There aren’t many publicly traded solar businesses, so this ETF owns around 50 companies, mainly in the U.S., China, and Spain. The top ten stocks are over 50% of the fund’s assets. The top three are SolarEdge (SEDG) (10%), Enphase Energy (ENPH) (10%), and Xinyi Solar (HKG:0968) (7%).
As expected, TAN has been very volatile. The fund was up 234% in 2020 but declined -25% in 2021 through October.
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Global X Wind EGlobal X Solar ETF (RAYS)
- Date launched: September 2021
- Assets: $2 million
- Expense ratio: 0.50% ($50 on a $10,000 investment each year)
- Holdings: 50
- Top three stocks: Sungrow Power, Tianjin Zhonghuan, Longi Green
Launched in September 2021, the Global X Solar ETF (RAYS) tracks the Solactive Solar Index, investing in companies involved in the solar sector. This includes companies in solar power production, the integration of solar into energy systems, and the manufacturing of solar-powered generators, engines, and batteries.
Unlike TAN, this fund is more exposed to China (which is over 40% of assets), followed by the U.S. (29%). RAYS is also more invested in technology stocks, and less in solar-powered utilities.
Unlike TAN, RAYS incorporates environmental, social and governance (ESG) screens and follows ESG proxy voting guidelines “to affect positive change alongside financial returns.”
Although so far RAYS has only attracted $2 million in assets, it’s cheaper than TAN and costs 0.50% (vs. TAN’s 0.69%.)
Solar energy stocks
If you want to buy individual stocks, you can invest in solar panel manufacturers, solar panel installers, or utilities that rely on solar power.
Manufacturer stocks were hurt this year by rising costs, including steel and polysilicon, as well as shipping costs and the lack of shipping containers.
You should also know that in the U.S. the federal tax credit on home solar drops from 26% in 2021-2022 to 22% in 2023, then goes away in 2024. The Biden administration supports extending it, but that has yet to happen.
We would argue that the longer-term trend for solar is still positive. Here are several stocks you could invest in.
Arizona-based First Solar (FSLR) is one of the biggest solar panel manufacturers and solar project developers in the world. It is also the largest U.S. solar manufacturer, specializing in panels for large-scale installations. FSLR is one of the few U.S. solar panel makers to survive Chinese competition over the past decade.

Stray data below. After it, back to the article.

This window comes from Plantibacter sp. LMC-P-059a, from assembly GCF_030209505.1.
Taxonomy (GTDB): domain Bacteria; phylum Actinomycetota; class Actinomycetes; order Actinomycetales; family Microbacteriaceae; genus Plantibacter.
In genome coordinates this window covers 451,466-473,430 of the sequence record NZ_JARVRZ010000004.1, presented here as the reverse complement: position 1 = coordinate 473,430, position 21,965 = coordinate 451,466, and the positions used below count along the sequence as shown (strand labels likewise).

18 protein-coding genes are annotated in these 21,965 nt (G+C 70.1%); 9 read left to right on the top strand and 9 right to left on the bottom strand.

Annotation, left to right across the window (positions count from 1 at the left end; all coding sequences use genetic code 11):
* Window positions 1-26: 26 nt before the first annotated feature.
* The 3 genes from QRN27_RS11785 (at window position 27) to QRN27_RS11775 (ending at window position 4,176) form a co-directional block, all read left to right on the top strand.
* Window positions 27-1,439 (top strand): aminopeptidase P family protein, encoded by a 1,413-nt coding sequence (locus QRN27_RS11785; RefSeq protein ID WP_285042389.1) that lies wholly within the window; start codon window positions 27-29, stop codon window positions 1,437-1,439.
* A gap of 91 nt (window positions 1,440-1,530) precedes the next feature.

While the solar panel market is very competitive, FSLR should benefit from continued growth in demand for solar panels. They also continue to win large solar farm installations. The company has recently announced the building of a $680 million factory in Ohio.
SolarEdge (SEDG) is the market leader in inverters for solar panels. An inverter is the “brains” of the solar panel, transforming the direct current (DC) power into alternating current (AC). SolarEdge’s innovative inverter business has grown twice as fast as the industry over the past five years. Enphase Energy (ENPH) is another company that makes inverters for solar panels.
Chinese solar panel-maker JinkoSolar (JKS) is the largest solar panel manufacturer globally. Backed by the Chinese government, Chinese manufacturers have been cost-competitive, dominating the solar market over the past decade.
You can also look at residential solar companies like Sunnova Energy International (NOVA) and Sunrun (RUN). These companies install rooftop solar panels in people’s homes. Sunrun has become the market leader in residential solar after acquiring Vivint Solar in 2020.
Interest in solar installations has increased in two key markets, California and Texas, after devastating wildfires in California and power outages in Texas. But both stocks have been very volatile.
🔔 Curious about other sustainable ETFs? Read our ETF investing guide.